“Families need support,” Alicia said. “They need prayer and a judgement free listener who won’t offer solutions because what works with some kids might not work with all kids, especially kids from hard places who have complex developmental trauma. They need connection with other families who look like them and have similar experiences as them—they need community. They also need practical support. For example, a dinner when things are hard, a qualified respite provider, or just a patient babysitter for the evening so they can have an evening out with their spouse.”

 

“Get others around you who either have run this marathon before or who are just great cheerleaders along the way,” Jessica added. “Make playlists of encouraging music. Let yourself dream. Let yourself cry. Give yourself rewards for each milestone you reach (classes completed, etc.). And invest in your current relationships.”

Lastly, Alicia pointed out that no two kids are the same or respond in the same way. What works for one may not work for another. Plus, there’s no way to know what kind of trauma the kid may or may not have experienced.

“Children who were adopted at birth can have significant trauma,” Alicia said. “And there are kids who were adopted as older children who are very resilient and well adapted. Don’t assume that an infant adoption equals a child with no loss or trauma.”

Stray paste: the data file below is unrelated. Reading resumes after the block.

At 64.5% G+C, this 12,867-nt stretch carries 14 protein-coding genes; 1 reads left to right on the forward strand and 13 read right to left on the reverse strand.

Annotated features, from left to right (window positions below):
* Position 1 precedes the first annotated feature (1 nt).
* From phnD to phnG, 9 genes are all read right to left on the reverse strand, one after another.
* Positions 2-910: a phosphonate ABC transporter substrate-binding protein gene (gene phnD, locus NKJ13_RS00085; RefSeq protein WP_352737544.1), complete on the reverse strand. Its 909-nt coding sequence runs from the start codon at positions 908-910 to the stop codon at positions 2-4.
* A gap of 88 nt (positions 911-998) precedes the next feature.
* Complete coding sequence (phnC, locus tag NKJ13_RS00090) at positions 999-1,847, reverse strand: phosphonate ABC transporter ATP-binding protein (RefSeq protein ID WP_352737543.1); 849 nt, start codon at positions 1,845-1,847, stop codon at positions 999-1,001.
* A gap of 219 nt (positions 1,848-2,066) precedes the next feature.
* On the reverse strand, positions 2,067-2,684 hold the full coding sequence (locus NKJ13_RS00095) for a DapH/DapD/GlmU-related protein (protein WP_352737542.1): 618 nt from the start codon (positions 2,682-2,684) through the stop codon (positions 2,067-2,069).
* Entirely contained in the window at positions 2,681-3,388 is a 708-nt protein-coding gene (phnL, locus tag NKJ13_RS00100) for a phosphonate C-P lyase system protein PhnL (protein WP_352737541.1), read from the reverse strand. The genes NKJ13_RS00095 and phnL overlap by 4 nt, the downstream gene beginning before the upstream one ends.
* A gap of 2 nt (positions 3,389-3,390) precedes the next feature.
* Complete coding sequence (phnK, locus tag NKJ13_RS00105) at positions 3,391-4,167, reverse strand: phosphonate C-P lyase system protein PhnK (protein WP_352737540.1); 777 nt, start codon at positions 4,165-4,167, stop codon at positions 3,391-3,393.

Whether you’re thinking about adopting, in the process of adopting, or have adopted and just want support, we’d love to connect with you. We have an Adoption Meet + Greet this coming weekend and we would love to connect with you!

 

ADOPTION MEET + GREET

Colorado Christmas Adventure Story

Colorado Christmas Adventure Story

COLORADO CHRISTMAS ADVENTURE

The Colorado Christmas Adventure unfolds around our little band of cottage mates. A family bound together by circumstance, these six kids have been removed from unsafe homes. Candy canes, Christmas lights, gingerbread houses and nativity scenes surround along with smiles, giggles and joyfulness from the kids. They are a family; we are all family here.

Bringing two of my worlds together, my church home and my work at the Tennyson Center for Children, makes my heart full. Mission Hills is not small. I remember walking into the 116,000 square ft. mega-church seven years ago. At the time, Kelly and I were seeking. After ten years of adversity, war, death, separation and loss, our family was cracking at the seams and we needed something. We didn’t know that we needed someone, but we found Him.

I was shocked when I was warmly welcomed at this church, a place that (as a Jew) I had felt I was not welcomed. But I was. There waiting for us was a warm embrace. Loving people, a caring environment and Jesus, waiting right there for us to stop running from. Giving our lives to Christ changed everything. I would shortly thereafter leave my corporate job, take a 60% pay cut and begin the journey of serving where I felt the Lord called me, caring for veterans, service members, military families and abused children.